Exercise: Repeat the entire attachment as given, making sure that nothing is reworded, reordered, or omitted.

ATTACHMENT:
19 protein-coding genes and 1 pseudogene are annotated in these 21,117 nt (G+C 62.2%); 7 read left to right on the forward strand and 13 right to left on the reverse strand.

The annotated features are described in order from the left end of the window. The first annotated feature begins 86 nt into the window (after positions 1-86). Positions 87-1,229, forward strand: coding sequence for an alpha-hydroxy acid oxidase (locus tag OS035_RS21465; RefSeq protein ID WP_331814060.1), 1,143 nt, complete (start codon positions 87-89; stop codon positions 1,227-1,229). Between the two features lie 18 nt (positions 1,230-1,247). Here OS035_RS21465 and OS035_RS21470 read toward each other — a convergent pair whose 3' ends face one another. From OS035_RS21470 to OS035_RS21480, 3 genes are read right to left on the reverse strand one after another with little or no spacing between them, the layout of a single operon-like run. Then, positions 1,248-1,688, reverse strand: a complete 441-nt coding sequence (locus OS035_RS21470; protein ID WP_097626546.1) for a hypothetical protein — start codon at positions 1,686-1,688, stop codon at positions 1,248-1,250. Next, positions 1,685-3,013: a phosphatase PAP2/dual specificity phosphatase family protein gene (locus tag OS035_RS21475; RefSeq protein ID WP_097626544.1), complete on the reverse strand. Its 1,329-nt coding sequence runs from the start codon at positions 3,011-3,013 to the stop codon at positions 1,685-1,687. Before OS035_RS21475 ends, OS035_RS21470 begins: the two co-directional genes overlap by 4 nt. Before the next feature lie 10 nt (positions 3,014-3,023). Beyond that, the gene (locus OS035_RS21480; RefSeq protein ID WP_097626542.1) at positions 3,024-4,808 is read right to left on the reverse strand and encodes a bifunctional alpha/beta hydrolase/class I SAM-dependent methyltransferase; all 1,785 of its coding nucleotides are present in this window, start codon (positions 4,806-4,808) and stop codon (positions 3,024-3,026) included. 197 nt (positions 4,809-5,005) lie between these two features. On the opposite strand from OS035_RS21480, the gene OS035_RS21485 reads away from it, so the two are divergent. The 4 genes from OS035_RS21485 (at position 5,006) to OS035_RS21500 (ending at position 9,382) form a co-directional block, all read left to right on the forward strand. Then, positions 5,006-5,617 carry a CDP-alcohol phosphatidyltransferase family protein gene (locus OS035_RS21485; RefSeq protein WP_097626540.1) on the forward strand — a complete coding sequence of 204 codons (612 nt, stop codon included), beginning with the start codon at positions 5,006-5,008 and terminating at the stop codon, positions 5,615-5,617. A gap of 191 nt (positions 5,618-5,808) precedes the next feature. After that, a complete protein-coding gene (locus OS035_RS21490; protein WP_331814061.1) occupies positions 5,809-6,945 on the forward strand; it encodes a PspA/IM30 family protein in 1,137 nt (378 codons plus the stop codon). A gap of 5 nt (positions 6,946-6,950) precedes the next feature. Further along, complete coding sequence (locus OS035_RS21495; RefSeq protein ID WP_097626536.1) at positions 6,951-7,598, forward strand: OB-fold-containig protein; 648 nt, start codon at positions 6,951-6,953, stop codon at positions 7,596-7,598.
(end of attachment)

19 protein-coding genes and 1 pseudogene are annotated in these 21,117 nt (G+C 62.2%); 7 read left to right on the forward strand and 13 right to left on the reverse strand.

The annotated features are described in order from the left end of the window. The first annotated feature begins 86 nt into the window (after positions 1-86). Positions 87-1,229, forward strand: coding sequence for an alpha-hydroxy acid oxidase (locus tag OS035_RS21465; RefSeq protein ID WP_331814060.1), 1,143 nt, complete (start codon positions 87-89; stop codon positions 1,227-1,229). Between the two features lie 18 nt (positions 1,230-1,247). Here OS035_RS21465 and OS035_RS21470 read toward each other — a convergent pair whose 3' ends face one another. From OS035_RS21470 to OS035_RS21480, 3 genes are read right to left on the reverse strand one after another with little or no spacing between them, the layout of a single operon-like run. Then, positions 1,248-1,688, reverse strand: a complete 441-nt coding sequence (locus OS035_RS21470; protein ID WP_097626546.1) for a hypothetical protein — start codon at positions 1,686-1,688, stop codon at positions 1,248-1,250. Next, positions 1,685-3,013: a phosphatase PAP2/dual specificity phosphatase family protein gene (locus tag OS035_RS21475; RefSeq protein ID WP_097626544.1), complete on the reverse strand. Its 1,329-nt coding sequence runs from the start codon at positions 3,011-3,013 to the stop codon at positions 1,685-1,687. Before OS035_RS21475 ends, OS035_RS21470 begins: the two co-directional genes overlap by 4 nt. Before the next feature lie 10 nt (positions 3,014-3,023). Beyond that, the gene (locus OS035_RS21480; RefSeq protein ID WP_097626542.1) at positions 3,024-4,808 is read right to left on the reverse strand and encodes a bifunctional alpha/beta hydrolase/class I SAM-dependent methyltransferase; all 1,785 of its coding nucleotides are present in this window, start codon (positions 4,806-4,808) and stop codon (positions 3,024-3,026) included. 197 nt (positions 4,809-5,005) lie between these two features. On the opposite strand from OS035_RS21480, the gene OS035_RS21485 reads away from it, so the two are divergent. The 4 genes from OS035_RS21485 (at position 5,006) to OS035_RS21500 (ending at position 9,382) form a co-directional block, all read left to right on the forward strand. Then, positions 5,006-5,617 carry a CDP-alcohol phosphatidyltransferase family protein gene (locus OS035_RS21485; RefSeq protein WP_097626540.1) on the forward strand — a complete coding sequence of 204 codons (612 nt, stop codon included), beginning with the start codon at positions 5,006-5,008 and terminating at the stop codon, positions 5,615-5,617. A gap of 191 nt (positions 5,618-5,808) precedes the next feature. After that, a complete protein-coding gene (locus OS035_RS21490; protein WP_331814061.1) occupies positions 5,809-6,945 on the forward strand; it encodes a PspA/IM30 family protein in 1,137 nt (378 codons plus the stop codon). A gap of 5 nt (positions 6,946-6,950) precedes the next feature. Further along, complete coding sequence (locus OS035_RS21495; RefSeq protein ID WP_097626536.1) at positions 6,951-7,598, forward strand: OB-fold-containig protein; 648 nt, start codon at positions 6,951-6,953, stop codon at positions 7,596-7,598.